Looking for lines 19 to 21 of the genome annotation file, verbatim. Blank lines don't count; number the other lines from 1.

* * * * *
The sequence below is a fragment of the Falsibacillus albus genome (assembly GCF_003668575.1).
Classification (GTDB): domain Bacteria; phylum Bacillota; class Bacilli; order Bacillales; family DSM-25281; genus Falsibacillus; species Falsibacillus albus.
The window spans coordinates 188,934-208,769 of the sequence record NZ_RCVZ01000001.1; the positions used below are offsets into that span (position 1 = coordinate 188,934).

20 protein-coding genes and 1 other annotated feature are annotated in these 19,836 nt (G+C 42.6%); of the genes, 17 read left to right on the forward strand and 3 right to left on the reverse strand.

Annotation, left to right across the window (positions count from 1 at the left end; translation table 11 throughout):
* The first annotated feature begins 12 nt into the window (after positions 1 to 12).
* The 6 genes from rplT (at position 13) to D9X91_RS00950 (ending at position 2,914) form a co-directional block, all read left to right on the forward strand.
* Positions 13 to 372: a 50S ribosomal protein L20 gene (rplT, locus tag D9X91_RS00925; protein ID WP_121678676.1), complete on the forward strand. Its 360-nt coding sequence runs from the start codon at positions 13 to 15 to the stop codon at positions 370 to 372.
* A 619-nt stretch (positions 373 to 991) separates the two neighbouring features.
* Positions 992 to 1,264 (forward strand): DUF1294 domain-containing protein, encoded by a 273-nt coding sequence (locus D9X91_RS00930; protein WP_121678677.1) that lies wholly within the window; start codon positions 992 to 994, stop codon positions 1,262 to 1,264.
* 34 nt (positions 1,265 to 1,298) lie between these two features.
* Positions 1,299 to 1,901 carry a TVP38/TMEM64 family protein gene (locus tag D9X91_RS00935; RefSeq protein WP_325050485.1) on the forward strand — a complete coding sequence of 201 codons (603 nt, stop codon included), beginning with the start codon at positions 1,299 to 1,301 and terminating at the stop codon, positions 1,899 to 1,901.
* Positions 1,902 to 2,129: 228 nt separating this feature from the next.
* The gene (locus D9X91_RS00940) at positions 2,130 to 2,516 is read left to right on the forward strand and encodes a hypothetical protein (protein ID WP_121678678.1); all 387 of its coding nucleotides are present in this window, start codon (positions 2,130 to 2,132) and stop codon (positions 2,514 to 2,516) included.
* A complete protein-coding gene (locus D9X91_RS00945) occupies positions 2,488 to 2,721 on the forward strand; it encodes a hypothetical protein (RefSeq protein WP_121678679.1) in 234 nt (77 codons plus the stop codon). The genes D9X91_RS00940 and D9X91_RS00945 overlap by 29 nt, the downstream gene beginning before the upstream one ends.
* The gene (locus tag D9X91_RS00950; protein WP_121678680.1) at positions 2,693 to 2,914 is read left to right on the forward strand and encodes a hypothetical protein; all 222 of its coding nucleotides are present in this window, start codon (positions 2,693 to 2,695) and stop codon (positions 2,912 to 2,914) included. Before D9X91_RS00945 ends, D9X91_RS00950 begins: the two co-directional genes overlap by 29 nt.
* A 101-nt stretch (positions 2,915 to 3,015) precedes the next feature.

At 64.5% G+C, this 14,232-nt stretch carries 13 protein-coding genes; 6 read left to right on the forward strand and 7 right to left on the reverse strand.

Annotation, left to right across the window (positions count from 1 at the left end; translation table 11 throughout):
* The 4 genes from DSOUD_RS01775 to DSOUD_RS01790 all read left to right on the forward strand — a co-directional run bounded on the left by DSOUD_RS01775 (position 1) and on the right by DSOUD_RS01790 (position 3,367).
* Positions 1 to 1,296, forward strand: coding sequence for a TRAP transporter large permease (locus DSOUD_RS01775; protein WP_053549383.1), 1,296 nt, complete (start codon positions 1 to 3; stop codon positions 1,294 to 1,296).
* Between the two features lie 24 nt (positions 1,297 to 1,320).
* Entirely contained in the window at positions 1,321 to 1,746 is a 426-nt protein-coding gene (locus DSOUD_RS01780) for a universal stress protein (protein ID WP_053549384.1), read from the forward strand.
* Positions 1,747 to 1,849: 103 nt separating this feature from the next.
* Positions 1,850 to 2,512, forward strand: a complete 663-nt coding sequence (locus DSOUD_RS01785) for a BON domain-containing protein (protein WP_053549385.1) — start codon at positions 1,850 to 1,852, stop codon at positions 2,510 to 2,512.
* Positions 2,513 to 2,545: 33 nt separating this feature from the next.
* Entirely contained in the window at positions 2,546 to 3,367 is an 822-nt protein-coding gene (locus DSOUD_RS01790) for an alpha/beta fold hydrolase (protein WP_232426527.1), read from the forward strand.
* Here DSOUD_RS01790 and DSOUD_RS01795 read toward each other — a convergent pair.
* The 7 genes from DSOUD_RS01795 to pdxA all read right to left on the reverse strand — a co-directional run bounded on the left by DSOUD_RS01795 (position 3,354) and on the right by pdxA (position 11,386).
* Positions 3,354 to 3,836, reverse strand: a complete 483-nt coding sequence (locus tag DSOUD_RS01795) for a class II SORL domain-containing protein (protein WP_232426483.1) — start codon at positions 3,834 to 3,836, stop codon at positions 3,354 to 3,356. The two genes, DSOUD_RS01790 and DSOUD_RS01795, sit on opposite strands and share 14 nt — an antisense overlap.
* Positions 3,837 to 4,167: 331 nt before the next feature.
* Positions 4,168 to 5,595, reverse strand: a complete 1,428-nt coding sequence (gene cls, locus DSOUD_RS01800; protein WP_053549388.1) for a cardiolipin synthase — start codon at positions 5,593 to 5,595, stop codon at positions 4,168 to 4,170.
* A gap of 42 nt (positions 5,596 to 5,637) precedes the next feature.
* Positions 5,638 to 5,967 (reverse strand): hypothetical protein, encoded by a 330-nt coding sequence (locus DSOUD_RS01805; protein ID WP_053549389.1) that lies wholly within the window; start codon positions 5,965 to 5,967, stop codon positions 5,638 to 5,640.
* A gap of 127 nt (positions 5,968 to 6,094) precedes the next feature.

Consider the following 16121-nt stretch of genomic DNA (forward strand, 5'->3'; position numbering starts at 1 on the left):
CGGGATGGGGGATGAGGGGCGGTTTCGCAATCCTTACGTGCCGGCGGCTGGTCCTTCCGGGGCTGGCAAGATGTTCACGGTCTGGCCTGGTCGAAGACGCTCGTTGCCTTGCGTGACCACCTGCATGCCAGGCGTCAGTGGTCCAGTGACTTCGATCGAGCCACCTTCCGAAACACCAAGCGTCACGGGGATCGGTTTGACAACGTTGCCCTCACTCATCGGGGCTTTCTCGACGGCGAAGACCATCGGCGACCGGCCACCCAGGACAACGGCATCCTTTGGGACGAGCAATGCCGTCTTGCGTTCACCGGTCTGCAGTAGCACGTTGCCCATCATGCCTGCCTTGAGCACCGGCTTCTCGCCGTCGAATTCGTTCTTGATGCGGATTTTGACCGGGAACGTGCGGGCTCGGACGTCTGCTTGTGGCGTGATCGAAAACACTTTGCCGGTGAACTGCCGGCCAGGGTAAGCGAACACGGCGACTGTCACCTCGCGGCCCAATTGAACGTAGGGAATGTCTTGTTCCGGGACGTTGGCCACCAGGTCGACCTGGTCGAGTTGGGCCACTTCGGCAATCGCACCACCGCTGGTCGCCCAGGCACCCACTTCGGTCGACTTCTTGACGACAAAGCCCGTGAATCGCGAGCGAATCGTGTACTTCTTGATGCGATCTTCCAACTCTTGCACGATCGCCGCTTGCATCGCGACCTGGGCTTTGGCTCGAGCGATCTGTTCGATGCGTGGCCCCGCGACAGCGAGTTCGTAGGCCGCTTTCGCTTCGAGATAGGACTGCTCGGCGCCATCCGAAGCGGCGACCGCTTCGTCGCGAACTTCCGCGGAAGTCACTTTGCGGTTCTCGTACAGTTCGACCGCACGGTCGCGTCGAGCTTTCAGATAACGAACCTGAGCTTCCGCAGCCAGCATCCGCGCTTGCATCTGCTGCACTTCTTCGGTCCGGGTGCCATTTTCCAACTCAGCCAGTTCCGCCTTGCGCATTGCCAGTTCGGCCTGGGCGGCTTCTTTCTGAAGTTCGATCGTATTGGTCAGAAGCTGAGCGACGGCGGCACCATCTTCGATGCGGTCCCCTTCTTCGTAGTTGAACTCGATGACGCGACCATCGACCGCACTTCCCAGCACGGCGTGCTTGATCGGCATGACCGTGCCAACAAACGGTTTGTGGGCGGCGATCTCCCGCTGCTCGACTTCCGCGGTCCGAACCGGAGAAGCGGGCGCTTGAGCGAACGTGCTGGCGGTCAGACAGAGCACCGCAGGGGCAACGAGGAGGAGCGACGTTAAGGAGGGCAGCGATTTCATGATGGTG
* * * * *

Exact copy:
Annotation, left to right across the window (positions count from 1 at the left end; translation table 11 throughout):
* The 4 genes from DSOUD_RS01775 to DSOUD_RS01790 all read left to right on the forward strand — a co-directional run bounded on the left by DSOUD_RS01775 (position 1) and on the right by DSOUD_RS01790 (position 3,367).
* Positions 1 to 1,296, forward strand: coding sequence for a TRAP transporter large permease (locus DSOUD_RS01775; protein WP_053549383.1), 1,296 nt, complete (start codon positions 1 to 3; stop codon positions 1,294 to 1,296).